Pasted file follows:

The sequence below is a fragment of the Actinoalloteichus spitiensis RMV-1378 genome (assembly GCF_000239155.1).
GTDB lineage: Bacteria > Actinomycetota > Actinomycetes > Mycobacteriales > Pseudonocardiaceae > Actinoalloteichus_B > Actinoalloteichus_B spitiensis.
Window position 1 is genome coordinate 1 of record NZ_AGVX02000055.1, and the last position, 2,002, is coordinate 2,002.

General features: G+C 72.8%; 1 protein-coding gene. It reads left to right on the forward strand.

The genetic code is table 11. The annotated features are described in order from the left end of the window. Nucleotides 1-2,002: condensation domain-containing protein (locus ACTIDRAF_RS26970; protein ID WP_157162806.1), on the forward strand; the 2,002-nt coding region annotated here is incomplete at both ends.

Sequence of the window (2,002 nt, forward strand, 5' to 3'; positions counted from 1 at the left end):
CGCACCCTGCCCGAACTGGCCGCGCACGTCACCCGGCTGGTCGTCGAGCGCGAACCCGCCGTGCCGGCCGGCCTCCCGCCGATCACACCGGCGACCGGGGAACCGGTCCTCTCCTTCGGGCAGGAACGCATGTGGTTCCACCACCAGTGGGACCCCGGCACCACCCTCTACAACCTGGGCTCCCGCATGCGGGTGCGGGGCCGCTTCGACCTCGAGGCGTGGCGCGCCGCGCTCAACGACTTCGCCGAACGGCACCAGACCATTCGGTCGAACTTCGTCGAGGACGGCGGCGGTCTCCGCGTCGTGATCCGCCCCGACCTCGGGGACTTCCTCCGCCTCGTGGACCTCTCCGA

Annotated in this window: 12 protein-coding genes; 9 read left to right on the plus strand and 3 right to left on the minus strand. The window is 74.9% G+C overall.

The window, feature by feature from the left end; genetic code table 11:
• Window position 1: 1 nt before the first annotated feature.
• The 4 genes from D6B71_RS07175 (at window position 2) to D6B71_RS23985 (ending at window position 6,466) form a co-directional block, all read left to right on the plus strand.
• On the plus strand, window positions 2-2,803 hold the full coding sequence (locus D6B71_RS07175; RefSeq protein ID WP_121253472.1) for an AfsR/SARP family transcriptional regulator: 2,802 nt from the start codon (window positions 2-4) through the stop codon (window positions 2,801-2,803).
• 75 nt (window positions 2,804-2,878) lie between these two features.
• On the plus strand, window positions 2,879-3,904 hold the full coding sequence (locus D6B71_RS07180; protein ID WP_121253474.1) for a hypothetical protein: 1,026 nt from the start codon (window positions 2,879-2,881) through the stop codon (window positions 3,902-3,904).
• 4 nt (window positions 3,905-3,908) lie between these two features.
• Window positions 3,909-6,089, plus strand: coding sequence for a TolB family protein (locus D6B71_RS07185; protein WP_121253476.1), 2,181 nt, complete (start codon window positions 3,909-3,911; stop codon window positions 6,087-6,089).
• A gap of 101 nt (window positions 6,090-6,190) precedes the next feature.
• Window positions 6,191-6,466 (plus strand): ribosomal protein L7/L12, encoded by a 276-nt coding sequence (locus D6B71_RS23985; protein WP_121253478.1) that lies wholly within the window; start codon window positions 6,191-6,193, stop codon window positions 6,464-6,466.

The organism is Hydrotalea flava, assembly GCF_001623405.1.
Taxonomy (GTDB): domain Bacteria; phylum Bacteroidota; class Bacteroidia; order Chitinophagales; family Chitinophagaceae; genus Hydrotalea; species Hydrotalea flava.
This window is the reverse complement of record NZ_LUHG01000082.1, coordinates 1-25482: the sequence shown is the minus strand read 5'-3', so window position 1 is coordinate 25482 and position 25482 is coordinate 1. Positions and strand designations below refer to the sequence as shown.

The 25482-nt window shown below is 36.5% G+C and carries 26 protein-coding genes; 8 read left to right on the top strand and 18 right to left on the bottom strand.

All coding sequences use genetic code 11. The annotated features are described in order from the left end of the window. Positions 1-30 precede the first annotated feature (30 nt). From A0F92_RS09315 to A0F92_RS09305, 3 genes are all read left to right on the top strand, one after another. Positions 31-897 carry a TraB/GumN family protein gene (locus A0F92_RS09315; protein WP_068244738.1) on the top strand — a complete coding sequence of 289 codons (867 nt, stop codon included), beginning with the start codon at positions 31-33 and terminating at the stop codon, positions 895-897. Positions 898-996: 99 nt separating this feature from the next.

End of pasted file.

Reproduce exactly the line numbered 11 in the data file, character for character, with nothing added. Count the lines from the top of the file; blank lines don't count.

• The 4 genes from D6B71_RS07175 (at window position 2) to D6B71_RS23985 (ending at window position 6,466) form a co-directional block, all read left to right on the plus strand.